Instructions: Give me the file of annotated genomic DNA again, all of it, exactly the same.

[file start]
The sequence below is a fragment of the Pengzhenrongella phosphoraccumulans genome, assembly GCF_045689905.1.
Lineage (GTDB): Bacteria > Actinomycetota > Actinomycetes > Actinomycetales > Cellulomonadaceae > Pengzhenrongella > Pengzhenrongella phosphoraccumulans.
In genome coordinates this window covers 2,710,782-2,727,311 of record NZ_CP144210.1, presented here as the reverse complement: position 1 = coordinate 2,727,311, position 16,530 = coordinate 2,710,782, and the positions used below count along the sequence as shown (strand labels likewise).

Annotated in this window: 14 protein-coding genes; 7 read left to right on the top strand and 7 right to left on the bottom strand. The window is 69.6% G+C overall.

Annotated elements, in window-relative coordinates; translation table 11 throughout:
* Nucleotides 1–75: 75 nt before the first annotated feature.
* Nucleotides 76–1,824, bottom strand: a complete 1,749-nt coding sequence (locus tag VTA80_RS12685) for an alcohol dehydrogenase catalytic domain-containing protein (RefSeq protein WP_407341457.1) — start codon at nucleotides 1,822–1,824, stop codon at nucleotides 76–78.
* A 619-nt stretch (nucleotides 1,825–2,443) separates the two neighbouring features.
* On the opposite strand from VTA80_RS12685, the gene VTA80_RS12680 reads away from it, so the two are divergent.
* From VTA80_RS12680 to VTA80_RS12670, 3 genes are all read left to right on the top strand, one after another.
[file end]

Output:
The sequence below is a fragment of the Pengzhenrongella phosphoraccumulans genome, assembly GCF_045689905.1.
Lineage (GTDB): Bacteria > Actinomycetota > Actinomycetes > Actinomycetales > Cellulomonadaceae > Pengzhenrongella > Pengzhenrongella phosphoraccumulans.
In genome coordinates this window covers 2,710,782-2,727,311 of record NZ_CP144210.1, presented here as the reverse complement: position 1 = coordinate 2,727,311, position 16,530 = coordinate 2,710,782, and the positions used below count along the sequence as shown (strand labels likewise).

Annotated in this window: 14 protein-coding genes; 7 read left to right on the top strand and 7 right to left on the bottom strand. The window is 69.6% G+C overall.

Annotated elements, in window-relative coordinates; translation table 11 throughout:
* Nucleotides 1–75: 75 nt before the first annotated feature.
* Nucleotides 76–1,824, bottom strand: a complete 1,749-nt coding sequence (locus tag VTA80_RS12685) for an alcohol dehydrogenase catalytic domain-containing protein (RefSeq protein WP_407341457.1) — start codon at nucleotides 1,822–1,824, stop codon at nucleotides 76–78.
* A 619-nt stretch (nucleotides 1,825–2,443) separates the two neighbouring features.
* On the opposite strand from VTA80_RS12685, the gene VTA80_RS12680 reads away from it, so the two are divergent.
* From VTA80_RS12680 to VTA80_RS12670, 3 genes are all read left to right on the top strand, one after another.